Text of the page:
Letters and Words
I would guess that very few of you reading my story can identify the following word, Zaftig. By chance, I discovered it is the first word in the section of the dictionary that begins with the letter “Z.” For those who may not know, it is Yiddish slang. Having a full figure: said of a woman. You have now learned a Yiddish word appearing in an English dictionary. Be careful if you say it to the wrong person, you may have your face slapped.
If I were to ask, “What spoken language is the most used in the world today?” I believe most people would probably answer English. You may be surprised to learn the leader is by far, Mandarin. It is spoken by over fourteen percent of the world’s population. Spanish is second with nearly six percent, and in third place is English – spoken by five and one-half percent.
The English language was first spoken in medieval Great Britain and it did not happen overnight. In fact, it is said to have taken nearly fourteen hundred years to develop into the language we speak today. After studying our language, I began to wonder how a word representing a thing or object came about. Perhaps literary scholars of the time walked around searching for unnamed objects? When they found something, did they arbitrarily give it a name? Can you just see it, an old English teacher walking through Sherwood Forrest in the early fourteenth century. As he went along, he tripped on an object laying in his path. The scholar blurted out angrily at the object, “Who put that darn.” He suddenly stopped realizing the object he tripped over had not yet been named. The scholarly teacher jumped on the chance to name his discovery. He picked up the object and looked it over. After a few minutes studying his discovery he said, “I shall call you “Rock.” He then laid it on the ground and wrote in his book of new words, Rock. Two weeks later, another scholar came along the same path and tripped over the same object. Not knowing that it had already been given a name by another scholar, he decided to call it, “Stone.” After naming the stone, he kicked it off the path and said, “A Rolling Stone.” Now, I realize my example is a little far-fetched, but still, someone had to be the first to name a stone. Why couldn’t it have happened just as I have told it to you? Maybe even the second scholar’s name was, Friar Richards. His given name is Keith Richards. Friar Keith of the Rolling Stones.” Can you believe this stuff is inside my head?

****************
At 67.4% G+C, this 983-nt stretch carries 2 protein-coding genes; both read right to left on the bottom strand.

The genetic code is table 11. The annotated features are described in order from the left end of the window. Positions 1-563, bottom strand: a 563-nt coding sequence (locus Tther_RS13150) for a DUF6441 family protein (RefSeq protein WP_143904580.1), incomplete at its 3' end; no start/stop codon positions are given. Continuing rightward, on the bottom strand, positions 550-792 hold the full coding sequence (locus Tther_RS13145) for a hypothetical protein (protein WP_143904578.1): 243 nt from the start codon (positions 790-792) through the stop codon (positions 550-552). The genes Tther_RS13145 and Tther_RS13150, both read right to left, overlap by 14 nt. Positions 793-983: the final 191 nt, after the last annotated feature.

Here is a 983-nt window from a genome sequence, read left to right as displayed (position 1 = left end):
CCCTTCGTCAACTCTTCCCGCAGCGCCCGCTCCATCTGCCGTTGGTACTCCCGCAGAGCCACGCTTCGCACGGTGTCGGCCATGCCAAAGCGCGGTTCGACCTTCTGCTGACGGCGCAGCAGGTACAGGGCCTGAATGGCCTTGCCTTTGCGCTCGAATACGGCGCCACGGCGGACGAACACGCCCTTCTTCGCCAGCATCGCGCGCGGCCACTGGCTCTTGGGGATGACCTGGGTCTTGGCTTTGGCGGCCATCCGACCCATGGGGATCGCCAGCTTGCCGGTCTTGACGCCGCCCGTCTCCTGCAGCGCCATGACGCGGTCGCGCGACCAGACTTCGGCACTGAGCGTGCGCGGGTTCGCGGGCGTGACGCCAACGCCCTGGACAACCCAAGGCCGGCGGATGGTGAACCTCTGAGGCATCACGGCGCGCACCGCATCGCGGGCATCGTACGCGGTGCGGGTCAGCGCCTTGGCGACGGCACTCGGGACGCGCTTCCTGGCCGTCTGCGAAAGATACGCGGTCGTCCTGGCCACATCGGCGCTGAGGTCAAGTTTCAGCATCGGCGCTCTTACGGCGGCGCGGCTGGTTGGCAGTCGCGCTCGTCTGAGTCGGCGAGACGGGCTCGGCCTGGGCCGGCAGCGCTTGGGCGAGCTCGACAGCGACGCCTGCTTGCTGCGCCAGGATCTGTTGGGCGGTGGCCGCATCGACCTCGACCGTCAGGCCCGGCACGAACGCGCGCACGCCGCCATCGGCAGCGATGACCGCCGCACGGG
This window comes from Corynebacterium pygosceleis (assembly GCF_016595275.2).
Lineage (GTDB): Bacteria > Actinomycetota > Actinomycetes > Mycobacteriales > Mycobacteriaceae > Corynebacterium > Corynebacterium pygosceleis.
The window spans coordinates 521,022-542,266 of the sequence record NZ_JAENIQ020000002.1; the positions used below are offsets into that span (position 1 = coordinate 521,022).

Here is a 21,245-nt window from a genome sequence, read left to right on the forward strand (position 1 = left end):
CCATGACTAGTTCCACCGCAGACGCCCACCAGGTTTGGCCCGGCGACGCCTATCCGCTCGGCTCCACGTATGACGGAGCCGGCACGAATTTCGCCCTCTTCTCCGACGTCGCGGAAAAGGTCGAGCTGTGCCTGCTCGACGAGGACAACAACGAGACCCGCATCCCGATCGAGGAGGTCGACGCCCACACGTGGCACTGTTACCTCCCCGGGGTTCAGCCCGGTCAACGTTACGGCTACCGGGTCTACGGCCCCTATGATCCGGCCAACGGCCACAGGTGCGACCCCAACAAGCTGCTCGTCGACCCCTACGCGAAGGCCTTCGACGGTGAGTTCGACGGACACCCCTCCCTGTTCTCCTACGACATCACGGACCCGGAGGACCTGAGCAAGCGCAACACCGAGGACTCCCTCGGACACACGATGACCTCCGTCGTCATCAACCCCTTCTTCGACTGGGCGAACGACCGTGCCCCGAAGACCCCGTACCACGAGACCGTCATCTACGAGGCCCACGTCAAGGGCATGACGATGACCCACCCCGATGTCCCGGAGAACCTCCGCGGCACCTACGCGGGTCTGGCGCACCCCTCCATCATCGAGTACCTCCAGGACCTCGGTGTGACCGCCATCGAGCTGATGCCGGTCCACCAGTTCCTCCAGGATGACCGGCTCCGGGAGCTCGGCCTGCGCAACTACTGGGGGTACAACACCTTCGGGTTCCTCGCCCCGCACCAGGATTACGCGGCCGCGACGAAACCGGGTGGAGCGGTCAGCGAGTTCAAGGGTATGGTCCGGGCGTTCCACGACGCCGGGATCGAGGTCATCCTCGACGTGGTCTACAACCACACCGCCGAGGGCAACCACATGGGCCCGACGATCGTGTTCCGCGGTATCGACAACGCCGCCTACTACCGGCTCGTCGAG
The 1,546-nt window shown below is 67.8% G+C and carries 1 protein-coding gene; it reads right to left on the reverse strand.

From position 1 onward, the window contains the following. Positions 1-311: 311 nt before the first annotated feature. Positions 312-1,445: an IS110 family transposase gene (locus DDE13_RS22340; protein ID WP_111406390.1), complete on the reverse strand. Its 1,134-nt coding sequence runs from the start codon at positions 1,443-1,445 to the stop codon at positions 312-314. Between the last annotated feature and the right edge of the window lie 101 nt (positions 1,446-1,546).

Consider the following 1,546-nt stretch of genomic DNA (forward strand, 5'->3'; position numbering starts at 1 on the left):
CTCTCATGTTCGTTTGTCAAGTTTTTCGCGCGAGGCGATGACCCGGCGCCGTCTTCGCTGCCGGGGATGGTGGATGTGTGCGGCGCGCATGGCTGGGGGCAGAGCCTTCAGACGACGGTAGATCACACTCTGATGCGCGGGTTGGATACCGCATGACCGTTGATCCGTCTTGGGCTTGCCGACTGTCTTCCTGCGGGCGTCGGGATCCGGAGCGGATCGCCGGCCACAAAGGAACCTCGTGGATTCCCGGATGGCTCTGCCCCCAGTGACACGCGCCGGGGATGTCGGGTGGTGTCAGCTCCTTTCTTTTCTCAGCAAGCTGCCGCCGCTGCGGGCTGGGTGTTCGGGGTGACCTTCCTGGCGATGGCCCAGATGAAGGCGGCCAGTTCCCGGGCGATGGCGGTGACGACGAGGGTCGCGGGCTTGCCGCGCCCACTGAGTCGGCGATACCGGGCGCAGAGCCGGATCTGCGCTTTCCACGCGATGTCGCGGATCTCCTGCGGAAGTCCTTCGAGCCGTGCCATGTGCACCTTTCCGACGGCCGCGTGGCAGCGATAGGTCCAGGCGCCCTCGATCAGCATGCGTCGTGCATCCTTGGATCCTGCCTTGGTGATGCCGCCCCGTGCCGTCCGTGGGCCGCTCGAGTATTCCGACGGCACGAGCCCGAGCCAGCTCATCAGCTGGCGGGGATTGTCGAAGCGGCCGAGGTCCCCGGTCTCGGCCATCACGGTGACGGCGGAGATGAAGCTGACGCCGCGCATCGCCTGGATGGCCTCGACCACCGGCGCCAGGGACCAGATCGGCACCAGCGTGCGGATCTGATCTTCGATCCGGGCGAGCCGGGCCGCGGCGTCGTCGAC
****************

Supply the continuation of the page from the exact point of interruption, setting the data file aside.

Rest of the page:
Looking through the dictionary I came to the section with words that begin with the letter “Z.” Words that begin with the letter “Z” are not commonly used words. When was the last time you said zebra or zero? How about zesty or zing? Do you know why the masked avenger, Zorro, starts with the letter “Z?” You may think it is because his signature slash with a sword is to make the letter “Z.” If you think about it, almost any other letter when slashed would make a weird mark. If he had made a circle with his sword, he may have been named “Oreo.” Not very dashing for a masked hero. By the way, Zorro is the Spanish word for Fox.
Each year, there are people who are in charge of adding new words to the dictionary. They study words used on social pages and in the news. Next, they determine if the word is making an impact on society. After review, words are chosen to be added to the dictionary and then become a recognized word. In 2017, two of the words added were Permadeath and Seussian. Permadeath means a character in a video game that has been killed and cannot return. Like we really need a word for that. And the word Seussian means something associated with the works of Dr. Seuss. I always thought Dr. Seuss’ works pretty much spoke for themselves.
Last year, the dictionaries of the world added over a thousand words. In total, there are over a quarter million in our language, and that does not include variations used for technical terms. I’ll bet by now you are wondering why all this fuss about words? The truth is, the history of mankind mirrors the advancement of language. The ability to communicate and document our knowledge with words is key to everything we have learned in the past, today, and in the future. The spread of religion, commerce and cultures followed languages’ development. The intellect of mankind can be found in words we speak and write. I have a hard time believing we needed to add Permadeath to enhance our intellect. Maybe there is still an old scholar, lost in Sherwood Forrest, discovering dead video game characters and adding them to the dictionary.
Today, we take our written words and languages for granted. We often give very little credit to the simple words that guide us through each day. The next time you go shopping, take a moment to count the number of times you read words. The signs that tell which aisle has crackers or peanut butter. Which brand of soup has the lowest salt content. Our eyes are constantly scanning words that surround us each day. Understanding words gives us the ability to find our way in an ever-changing world.
I wonder, if the stone kicked by Friar Keith had moss on it, would he have said, “A rolling stone gathers no moss as it moves Through the Lens?”